This article copied and pasted from the Medieval News page above. Charlemagne was ancestor to many European rulers and nobility, and is my ancestor, as well.
Archaeologists searching for the burial place of Charlemagne have failed to find any evidence that the body of the Carolingian emperor was placed in the atrium of Aachen Cathedral.
Andreas Schaub has led a team of archeologists for over three years in an attempt to find the exact spot within the cathedral where the medieval ruler was buried on the 28th January 814. But the dig within the atrium of the 8th century cathedral has only turned up material dating back to the 13th century.
There have been several archaeological investigations of the cathedral. Andreas Schaub noted that "since the 1980s, the theory persisted that the grave is in the atrium." With this news, focus on the whereabouts of Charlemagne will turn to the Cathedral's Court.
Charlemagne was buried in Aachen on the same day he died. Although the Carolingian emperor had previously made it known that he was to be buried near Paris, his court officials decided to bury him in Aachen because of the difficulty in transporting his body in cold weather.
The body of Charlemagne has had an eventful existence since his death. In the year 1000, Otto III had Charlemagne's vault opened. The Chronicle of Novalesia records how Otto and one of his courtiers saw when they entered the vault:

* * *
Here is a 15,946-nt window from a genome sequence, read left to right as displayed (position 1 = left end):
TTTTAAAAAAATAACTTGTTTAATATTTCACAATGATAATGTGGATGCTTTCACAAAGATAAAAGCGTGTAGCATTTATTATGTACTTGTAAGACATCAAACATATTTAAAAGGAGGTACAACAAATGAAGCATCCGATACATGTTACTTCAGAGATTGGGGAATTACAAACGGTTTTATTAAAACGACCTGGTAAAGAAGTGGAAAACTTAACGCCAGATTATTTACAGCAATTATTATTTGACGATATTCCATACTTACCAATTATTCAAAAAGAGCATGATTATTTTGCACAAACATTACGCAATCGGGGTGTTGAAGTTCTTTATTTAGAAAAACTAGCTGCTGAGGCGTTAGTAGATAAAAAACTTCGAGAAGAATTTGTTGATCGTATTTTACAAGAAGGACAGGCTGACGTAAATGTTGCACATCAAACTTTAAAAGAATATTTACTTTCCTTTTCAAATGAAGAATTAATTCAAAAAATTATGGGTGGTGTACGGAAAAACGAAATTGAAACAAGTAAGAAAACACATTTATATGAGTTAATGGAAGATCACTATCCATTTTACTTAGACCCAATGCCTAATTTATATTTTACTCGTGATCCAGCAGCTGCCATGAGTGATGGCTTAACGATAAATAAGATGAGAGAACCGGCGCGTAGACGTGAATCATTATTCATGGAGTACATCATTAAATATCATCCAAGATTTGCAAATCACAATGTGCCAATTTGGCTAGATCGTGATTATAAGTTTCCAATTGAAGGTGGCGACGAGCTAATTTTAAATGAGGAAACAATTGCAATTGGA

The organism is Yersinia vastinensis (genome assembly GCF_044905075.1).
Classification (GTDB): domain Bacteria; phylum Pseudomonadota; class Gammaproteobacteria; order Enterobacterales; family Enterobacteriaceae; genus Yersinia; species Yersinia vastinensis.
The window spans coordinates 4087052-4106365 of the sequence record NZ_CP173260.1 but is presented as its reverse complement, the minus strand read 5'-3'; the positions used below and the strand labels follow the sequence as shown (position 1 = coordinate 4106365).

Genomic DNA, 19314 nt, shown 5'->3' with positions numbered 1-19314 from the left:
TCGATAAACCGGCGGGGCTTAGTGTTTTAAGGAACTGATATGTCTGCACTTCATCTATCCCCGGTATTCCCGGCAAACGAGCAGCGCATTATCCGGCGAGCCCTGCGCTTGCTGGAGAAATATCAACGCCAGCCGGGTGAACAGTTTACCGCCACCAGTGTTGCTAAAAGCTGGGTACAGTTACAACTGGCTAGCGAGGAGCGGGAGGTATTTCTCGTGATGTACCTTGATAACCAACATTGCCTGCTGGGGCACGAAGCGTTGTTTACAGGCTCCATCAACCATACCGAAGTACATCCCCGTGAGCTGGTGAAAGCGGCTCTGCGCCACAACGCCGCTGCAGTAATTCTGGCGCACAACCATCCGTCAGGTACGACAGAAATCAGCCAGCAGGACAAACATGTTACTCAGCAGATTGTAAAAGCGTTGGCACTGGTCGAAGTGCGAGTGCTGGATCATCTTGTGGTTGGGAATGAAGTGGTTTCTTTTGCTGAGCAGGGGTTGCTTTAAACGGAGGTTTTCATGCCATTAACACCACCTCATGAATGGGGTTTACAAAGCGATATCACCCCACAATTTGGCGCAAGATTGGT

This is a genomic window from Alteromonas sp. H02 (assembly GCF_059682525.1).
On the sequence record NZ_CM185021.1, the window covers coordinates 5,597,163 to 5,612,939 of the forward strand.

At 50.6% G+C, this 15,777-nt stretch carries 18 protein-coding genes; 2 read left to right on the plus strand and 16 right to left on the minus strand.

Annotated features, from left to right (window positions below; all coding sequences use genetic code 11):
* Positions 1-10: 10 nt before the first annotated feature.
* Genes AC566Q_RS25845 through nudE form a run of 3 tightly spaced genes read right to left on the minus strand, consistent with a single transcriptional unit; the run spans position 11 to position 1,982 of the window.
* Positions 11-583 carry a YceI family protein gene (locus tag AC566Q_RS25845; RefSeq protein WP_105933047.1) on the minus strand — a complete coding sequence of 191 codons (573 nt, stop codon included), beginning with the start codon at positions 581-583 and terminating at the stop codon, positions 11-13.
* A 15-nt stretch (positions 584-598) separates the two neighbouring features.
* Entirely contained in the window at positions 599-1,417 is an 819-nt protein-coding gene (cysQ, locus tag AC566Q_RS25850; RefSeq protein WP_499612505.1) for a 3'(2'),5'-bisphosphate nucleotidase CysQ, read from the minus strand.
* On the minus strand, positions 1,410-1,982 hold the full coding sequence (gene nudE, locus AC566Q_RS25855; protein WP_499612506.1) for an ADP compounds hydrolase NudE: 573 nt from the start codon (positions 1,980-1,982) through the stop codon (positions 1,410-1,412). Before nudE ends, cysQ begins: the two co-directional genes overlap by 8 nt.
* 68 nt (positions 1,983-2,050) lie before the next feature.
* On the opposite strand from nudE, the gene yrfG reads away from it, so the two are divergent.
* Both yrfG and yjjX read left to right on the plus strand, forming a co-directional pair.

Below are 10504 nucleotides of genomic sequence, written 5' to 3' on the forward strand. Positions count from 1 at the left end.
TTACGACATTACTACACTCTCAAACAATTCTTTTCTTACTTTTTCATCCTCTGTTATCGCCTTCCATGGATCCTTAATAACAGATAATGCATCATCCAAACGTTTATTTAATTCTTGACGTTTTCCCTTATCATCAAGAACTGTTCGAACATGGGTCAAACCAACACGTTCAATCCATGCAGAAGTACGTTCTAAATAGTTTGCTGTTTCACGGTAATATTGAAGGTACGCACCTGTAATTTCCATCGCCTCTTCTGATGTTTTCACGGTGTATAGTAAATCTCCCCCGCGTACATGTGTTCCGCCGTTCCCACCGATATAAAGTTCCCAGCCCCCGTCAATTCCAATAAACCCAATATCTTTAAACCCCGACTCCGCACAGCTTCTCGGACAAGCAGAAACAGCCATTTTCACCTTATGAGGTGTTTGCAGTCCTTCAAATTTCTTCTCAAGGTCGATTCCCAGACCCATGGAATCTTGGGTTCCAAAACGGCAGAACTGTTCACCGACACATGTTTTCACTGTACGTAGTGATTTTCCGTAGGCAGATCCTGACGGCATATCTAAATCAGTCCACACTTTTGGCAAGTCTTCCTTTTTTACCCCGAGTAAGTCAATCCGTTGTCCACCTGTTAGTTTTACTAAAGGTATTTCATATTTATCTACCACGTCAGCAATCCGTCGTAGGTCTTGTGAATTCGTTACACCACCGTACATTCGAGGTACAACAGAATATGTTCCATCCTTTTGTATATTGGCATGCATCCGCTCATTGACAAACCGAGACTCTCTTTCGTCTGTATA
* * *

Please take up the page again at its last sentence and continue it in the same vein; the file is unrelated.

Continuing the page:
"So we went in to Charles. He did not lie, as the dead otherwise do, but sat as if he were living. He was crowned with a golden crown and held in his gloved hands a sceptre; the fingernails had penetrated through the gloves and stuck out. Above him was a canopy of limestone and marble. Entering, we broke through this. Upon our entrance, a strong smell struck us. Kneeling, we gave Emperor Charles our homage, and put in order the damage that had been done. Emperor Charles had not lost any of his members to decay, except only the tip of his nose. Emperor Otto replaced this with gold, took a tooth from Charles’s mouth, walled up the entrance to the chamber, and withdrew again."
There have been eight theories about the burial place of the Carolingian ruler. "We have definitely ruled out five of these with the recent excavations," explained Cathedral architect Helmut Maintz. "But there are fortunately a few theories left, so I am not hopeless."
Sources: Earth Times, Spiegel